The Town of Marlinton
Once Upon a Time
The year was 1956 when I first moved to West Virginia, so my memories are of that time forward.
Marlinton was a booming place then, but from the stories I hear, it was even more so in earlier years.
Look around at the older homes – large and stately. So many have maintained their beauty.
There were two “dry-goods” stores. The H&P was on the corner of Eighth Street and Second Avenue and the People’s Store was on the bank of the Greenbrier River along Rt. 219.
The H&P specialized mostly in shoes and clothing. Ed Stemple was the manager.
The Peoples Store was owned by the Brill family, and it carried clothes, shoes, seeds in season, crockery and food, as well as feed for livestock.
The Men’s Shop and Lang’s Dress Shop were on Main Street, and they carried the “dressier” clothing.
Sorry, guys, no boots or jeans at Joe Ralston’s Men’s Shop.
You could order the cut and thickness of your meat at Curry’s Market and Home Products Market, better known as “Froggy’s.”
Back then, you could actually afford a good steak!
The Tastee Freeze on the corner of Ninth Street and Third Avenue was popular. I remember going to cakewalks in the parking lot.
French’s Diner is empty now, but many townspeople and visitors passed through its door.
The Alpine Theatre and Edna Kelly’s Hotel and Restaurant were busy.
Wish we had a theatre now for our young people.
Pat’s Beauty Shop was in business back then. It was located in the old First National Bank building where City National now stands. In the basement of that building was Toad Nottingham’s Shoe Shop.
Yes, people had their shoes resoled and repaired.
You could go to Raymond Shrader’s Five & Dime and really buy something for a nickel or dime.
Dale Curry and Bill Myers had pharmacies on Main Street. Dale’s also had a soda fountain, selling soft drinks, ice cream and grilled cheese sandwiches. Remember ice cream floats and cherry Cokes?
The A&P Store was also on Main Street. When you walked in the door, it smelled like freshly ground coffee – because they ground the coffee at the checkout counter.
There were several “beer joints” scattered around the area.
I wasn’t a customer, but I saw many of the customers come through the emergency room doors on Friday and Saturday nights.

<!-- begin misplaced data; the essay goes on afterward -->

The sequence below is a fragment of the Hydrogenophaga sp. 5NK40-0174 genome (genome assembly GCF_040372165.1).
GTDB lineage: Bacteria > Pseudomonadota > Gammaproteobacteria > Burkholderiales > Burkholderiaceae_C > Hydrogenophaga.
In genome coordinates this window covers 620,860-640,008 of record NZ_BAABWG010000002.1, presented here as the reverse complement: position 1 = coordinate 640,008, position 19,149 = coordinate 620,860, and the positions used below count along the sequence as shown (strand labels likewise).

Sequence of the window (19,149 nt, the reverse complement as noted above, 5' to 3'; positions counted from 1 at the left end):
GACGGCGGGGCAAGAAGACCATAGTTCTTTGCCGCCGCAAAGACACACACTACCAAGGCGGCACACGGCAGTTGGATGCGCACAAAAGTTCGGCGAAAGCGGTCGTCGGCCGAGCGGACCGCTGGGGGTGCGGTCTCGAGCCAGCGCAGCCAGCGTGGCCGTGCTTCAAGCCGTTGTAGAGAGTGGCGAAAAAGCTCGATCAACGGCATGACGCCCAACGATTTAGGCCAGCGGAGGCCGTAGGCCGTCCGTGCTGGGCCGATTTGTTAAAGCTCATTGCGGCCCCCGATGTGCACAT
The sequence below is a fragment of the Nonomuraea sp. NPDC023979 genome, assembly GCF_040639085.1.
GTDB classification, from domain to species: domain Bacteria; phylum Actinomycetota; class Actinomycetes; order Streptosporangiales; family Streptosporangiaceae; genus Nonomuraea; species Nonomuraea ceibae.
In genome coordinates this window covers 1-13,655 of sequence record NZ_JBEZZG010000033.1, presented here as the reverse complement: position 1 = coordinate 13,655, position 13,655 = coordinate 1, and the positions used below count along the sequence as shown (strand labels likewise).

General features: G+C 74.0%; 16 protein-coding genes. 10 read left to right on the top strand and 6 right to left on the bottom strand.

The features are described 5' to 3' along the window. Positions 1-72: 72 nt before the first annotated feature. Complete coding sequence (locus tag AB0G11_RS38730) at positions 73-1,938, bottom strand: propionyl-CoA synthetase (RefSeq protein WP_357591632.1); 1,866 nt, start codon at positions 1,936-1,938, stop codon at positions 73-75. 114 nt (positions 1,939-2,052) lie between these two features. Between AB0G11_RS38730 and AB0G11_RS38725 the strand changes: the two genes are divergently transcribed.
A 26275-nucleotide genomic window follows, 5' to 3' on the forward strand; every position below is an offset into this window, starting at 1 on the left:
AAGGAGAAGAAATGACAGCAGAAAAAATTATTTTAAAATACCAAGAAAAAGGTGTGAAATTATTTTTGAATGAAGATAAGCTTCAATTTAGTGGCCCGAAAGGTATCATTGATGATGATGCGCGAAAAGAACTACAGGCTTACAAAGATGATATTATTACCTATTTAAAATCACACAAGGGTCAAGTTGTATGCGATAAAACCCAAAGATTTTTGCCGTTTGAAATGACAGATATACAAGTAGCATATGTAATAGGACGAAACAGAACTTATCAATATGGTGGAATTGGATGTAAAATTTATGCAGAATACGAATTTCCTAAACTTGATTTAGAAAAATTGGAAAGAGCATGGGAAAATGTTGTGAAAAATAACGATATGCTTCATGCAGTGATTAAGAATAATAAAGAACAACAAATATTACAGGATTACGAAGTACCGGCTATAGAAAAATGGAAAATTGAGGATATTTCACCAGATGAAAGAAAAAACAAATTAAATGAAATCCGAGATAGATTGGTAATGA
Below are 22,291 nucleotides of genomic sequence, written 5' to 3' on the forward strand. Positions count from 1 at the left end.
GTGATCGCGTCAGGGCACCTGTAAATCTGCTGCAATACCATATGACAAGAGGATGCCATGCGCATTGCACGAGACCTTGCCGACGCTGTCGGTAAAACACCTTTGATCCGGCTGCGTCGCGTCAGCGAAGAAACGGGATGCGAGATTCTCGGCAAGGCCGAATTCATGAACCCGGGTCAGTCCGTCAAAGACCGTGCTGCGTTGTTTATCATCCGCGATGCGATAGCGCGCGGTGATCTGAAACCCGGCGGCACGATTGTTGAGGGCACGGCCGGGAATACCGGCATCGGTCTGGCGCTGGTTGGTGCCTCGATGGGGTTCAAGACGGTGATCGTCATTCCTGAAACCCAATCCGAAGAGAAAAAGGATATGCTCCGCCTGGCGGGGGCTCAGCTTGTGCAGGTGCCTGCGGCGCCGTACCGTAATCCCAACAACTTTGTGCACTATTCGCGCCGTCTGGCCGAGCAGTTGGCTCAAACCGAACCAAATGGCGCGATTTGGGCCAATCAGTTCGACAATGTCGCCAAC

There were two taxi services in town – Malcomb’s and Waugh’s.
I wish we had at least one now. I feel very fortunate to have friends and transportation from the Senior Center to help me with shopping and appointments.
Pocahontas Memorial Hospital had three floors and all of them were busy with surgeries, delivering babies and tending to an assortment of illnesses.
There was no elevator in the Old Bank of Marlinton building, so you had to climb the stairs to the second floor to the Nationwide Insurance Office, Dr. John Mallow’s dentist office – can you remember the chemical smell that filled the stairwell from that office?
Dr. T. D. McClure’s office was also on the second floor, where he could be found day or night – when he wasn’t fishing.
Dr. Pittman and Dr. Dilley had their offices in the clinic that stood next to the hospital.
The tannery on upper Second Avenue was a big employer at the time.
Friday and Saturday found Marlinton to be a busy place. You had to come out early if you wanted to get a good parking place.
I can still hear the sounds of laughter and the clink of pool balls, and smell the aroma of Bill Bob Meadows’ hot dogs and special chili sauce.
There was a lot of farming going on back then, and S. B. Wallace carried a wide variety of livestock supplies.
Arnold Weiford had his law office right next to the Western Auto store on the first block of Main Street. Gladys Waugh had a beauty shop there, as well.
I’m sure I’ve forgotten some of the businesses that were once a part of the town, but are now gone.
Put on your thinking cap, and see what you can remember.